Bosses of foreign grocery chains who land in the country with the aim of breaking into the market, but who immediately fly back after having made several observations: unattractive margins, premises that are becoming scarce, great distances to travel and costly regulation.
This is how Mario Bélanger, retail consultant and former Cotsco and Mayrand employee, describes the many meetings he had with senior supermarket executives who came from overseas to learn from him about the workings of the Canadian market.
Why do they leave empty-handed? Opening stores in the country is not “attractive” for international food retailers, argue the experts consulted by La Presse.
“In discussions with international grocers, the Bureau has learned that some are or have been considering entering Canada, but none have publicly announced their intention to do so soon,” reads a report from the Competition Bureau entitled Canada needs more competition in the grocery sector. In less than 30 years, the number of major retailers in the country has gone from eight to five.
However, a greater number of players in the supermarket industry would favor lower prices. And to achieve this, the federal government should in particular encourage the entry of international companies into the scene, the organization recommended in its study published on Tuesday.
While the first Costco (Club Price) warehouses appeared on the Canadian landscape at the end of the 1980s and Walmart made its entrance there in the 1990s, no other major foreign food chain has subsequently come to do so. her brand. When will a first Carrefour (France) or ALDI (Germany) store?
“There is no one preventing them from coming. But the Canadian market is not an easy market, underlines Maurice Doyon, professor in the department of agro-food economics and consumer sciences at Laval University. We have a large country with a low population density. There is more distance to travel,” he adds.
And although, according to the Competition Bureau, the margins of Loblaw (Maxi, Provigo), Sobeys (IGA) and Metro have increased “modestly” but “significantly”, they are probably not “juicy” enough to elicit the interest of international channels. “As we speak, margins are better, but that’s recent. When there is food inflation, it is easier to increase margins. But these are not juicy margins,” observes Doyon.
“A brand present everywhere in the United States sells there in a month what it does in a year in Canada”, illustrates for his part Christian Desîlets, professor of advertising at Laval University.
Another deterrent: “labelling, francization”; it costs a fortune, says Mario Bélanger. However, he would like to add that he is the first to defend the importance of this regulation. This point was also raised during discussions between officials of the Competition Bureau and the heads of certain foreign retailers.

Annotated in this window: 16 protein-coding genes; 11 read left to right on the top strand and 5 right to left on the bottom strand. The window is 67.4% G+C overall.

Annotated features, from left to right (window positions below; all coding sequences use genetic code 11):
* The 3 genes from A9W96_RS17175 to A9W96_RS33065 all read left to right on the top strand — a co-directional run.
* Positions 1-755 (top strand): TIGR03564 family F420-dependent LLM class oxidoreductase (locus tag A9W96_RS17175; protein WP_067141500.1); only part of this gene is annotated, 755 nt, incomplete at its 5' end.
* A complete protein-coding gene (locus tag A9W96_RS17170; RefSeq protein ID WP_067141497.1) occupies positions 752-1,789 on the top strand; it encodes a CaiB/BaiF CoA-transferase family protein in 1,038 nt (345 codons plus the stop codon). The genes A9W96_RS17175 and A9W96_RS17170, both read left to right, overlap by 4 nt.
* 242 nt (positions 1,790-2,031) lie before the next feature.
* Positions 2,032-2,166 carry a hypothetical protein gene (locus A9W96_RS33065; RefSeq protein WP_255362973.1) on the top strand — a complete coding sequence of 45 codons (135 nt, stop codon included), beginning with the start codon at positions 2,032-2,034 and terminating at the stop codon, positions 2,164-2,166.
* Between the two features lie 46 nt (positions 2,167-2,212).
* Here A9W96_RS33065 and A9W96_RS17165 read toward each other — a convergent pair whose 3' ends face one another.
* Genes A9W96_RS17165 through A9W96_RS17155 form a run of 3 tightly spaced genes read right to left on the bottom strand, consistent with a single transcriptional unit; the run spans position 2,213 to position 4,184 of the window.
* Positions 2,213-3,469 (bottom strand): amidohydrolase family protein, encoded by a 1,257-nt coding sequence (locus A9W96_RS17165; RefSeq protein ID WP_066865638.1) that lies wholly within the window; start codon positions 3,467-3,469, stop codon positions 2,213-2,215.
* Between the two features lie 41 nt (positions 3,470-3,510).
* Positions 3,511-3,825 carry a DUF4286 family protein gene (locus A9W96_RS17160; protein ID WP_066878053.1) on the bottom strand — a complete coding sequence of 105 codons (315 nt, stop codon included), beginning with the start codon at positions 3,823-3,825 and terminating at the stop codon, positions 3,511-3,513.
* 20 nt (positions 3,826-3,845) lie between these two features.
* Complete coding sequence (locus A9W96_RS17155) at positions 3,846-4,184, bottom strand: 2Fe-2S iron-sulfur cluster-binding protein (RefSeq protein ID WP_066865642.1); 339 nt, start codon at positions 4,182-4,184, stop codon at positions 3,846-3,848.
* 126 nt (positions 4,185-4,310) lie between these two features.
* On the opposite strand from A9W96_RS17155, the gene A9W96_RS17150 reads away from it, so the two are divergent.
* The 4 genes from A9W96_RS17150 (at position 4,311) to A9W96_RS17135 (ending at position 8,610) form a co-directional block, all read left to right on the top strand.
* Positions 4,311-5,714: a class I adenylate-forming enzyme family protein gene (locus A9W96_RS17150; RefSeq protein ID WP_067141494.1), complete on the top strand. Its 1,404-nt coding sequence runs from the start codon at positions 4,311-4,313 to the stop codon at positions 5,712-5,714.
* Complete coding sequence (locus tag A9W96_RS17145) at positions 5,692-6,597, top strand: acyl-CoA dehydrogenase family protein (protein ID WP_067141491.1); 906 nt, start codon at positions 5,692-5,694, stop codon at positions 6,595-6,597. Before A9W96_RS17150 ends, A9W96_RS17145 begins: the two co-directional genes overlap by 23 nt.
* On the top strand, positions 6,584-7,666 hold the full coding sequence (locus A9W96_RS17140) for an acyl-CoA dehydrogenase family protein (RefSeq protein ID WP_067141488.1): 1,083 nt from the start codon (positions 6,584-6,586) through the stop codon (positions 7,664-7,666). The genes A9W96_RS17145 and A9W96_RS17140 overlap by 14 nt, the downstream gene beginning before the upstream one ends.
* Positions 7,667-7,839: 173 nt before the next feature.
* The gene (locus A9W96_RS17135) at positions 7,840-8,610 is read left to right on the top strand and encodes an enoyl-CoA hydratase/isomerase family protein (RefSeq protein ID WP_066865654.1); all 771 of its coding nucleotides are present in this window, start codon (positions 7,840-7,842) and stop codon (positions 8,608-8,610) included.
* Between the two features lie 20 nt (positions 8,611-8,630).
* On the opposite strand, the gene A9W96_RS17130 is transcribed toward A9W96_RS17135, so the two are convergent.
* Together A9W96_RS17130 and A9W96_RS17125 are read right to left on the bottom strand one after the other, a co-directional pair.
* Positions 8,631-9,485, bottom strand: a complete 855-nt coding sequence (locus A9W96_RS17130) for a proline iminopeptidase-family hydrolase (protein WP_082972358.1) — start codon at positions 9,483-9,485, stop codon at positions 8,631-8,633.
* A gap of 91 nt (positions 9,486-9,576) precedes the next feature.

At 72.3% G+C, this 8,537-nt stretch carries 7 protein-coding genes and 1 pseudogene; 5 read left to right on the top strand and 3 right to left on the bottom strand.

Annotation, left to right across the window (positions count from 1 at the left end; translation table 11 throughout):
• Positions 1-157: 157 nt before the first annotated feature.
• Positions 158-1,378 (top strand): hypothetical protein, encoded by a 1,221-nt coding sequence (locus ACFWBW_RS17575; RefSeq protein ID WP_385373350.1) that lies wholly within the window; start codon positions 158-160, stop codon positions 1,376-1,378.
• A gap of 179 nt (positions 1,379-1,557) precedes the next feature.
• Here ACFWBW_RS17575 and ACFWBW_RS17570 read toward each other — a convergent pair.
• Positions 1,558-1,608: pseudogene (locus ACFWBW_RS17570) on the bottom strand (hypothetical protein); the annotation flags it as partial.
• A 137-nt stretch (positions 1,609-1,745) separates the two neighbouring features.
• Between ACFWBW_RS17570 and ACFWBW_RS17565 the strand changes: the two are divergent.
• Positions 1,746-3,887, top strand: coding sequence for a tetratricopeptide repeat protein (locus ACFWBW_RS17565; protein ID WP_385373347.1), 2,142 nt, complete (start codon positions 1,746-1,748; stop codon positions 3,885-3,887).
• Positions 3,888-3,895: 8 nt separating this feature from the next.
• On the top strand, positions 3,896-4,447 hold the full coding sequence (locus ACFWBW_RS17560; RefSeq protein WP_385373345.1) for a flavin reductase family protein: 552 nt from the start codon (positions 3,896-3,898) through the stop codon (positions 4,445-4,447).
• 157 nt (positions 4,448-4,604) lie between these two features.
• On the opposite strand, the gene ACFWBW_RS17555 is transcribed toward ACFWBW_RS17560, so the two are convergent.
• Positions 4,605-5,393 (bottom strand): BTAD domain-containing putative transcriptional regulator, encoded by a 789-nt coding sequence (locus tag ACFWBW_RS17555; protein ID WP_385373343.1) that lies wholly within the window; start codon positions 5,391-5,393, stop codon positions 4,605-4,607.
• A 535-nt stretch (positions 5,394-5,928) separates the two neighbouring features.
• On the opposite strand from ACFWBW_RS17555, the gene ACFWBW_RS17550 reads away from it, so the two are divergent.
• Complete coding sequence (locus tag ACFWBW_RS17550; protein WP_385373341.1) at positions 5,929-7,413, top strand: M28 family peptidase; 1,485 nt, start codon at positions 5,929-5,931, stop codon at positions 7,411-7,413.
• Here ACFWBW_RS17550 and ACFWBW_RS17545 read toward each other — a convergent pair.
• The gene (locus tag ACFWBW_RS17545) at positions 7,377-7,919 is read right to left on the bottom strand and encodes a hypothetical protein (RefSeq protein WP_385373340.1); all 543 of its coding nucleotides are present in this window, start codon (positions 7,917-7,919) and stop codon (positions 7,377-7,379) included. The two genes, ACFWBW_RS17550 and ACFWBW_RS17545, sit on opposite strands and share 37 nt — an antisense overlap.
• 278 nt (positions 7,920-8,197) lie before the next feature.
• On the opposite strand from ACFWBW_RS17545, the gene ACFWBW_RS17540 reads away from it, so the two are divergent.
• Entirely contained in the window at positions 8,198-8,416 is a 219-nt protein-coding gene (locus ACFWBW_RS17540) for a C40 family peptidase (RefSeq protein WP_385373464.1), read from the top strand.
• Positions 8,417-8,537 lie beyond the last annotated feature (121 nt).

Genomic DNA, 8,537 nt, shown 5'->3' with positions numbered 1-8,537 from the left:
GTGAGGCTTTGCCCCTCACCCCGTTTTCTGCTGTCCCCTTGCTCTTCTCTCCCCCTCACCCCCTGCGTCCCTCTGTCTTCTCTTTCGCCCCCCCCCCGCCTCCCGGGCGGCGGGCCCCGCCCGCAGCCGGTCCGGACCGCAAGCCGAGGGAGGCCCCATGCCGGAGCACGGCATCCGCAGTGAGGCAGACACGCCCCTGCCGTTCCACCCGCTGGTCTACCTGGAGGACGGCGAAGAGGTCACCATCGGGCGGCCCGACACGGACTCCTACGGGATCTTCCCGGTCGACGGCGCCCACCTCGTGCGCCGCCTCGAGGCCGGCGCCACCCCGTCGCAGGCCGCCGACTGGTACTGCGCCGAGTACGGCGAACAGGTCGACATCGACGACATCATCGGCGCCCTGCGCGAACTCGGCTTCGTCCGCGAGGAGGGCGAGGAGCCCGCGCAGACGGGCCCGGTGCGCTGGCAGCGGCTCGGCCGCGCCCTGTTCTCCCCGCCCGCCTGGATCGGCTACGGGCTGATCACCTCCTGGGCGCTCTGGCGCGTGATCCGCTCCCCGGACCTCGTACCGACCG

The scarcity of premises is also added to the list of arguments against setting up in the country. “There are no more good locations,” says Mr. Bélanger. And real estate has become very expensive. »
He also mentions that in some shopping centers where there is already a grocery store, it is sometimes impossible for another brand to set up shop there as well.
Despite the obstacles to overcome, does a foreign merchant who decides to establish himself here have a chance of success? On this subject, opinions are divided. “Carrefour could come and set up shop. But there is someone who is going to die, launches Maurice Doyon bluntly. It’s going to be a price war until someone lets go. »
The specialist, however, qualifies his point of view by saying that a low-cost brand would – perhaps – have a better chance of survival without necessarily bringing down another. “But it’s not clear that there’s enough room,” he said, however.
Mario Bélanger is not of the same opinion. He claims that “no one would fall” with the arrival of a new sign. “These are too big organizations. They won’t fall. Will they occasionally lose a pound sale of butter? Yes. »
Christian Desîlets also believes that the market is big enough for other players and that their entry on the scene would be beneficial for consumers. “Players will eat into their profits. They have room. They can cut. They have more fat than a whale. »
Some international grocers interviewed by the Competition Bureau would expect “tough competition from Canadian grocers” if they entered the country. They added that it would be difficult to display such competitive prices.
“The international grocers we spoke to acknowledged that while some companies, like Costco and Walmart, had made it into Canada, others, like Target, had missed out,” the report also reports. report. Two years after opening its first store in the country, the American Target announced in 2015 that it was throwing in the towel, closing 133 stores.
Foreign companies believe that Canadian food retailers are recognized for offering a wide range of products that meet the needs of customers from different cultural communities. “Any grocer trying to enter the industry will have to offer a similar selection of products,” said several representatives of foreign companies. For this reason, entering the grocery business in Canada could be difficult and costly. »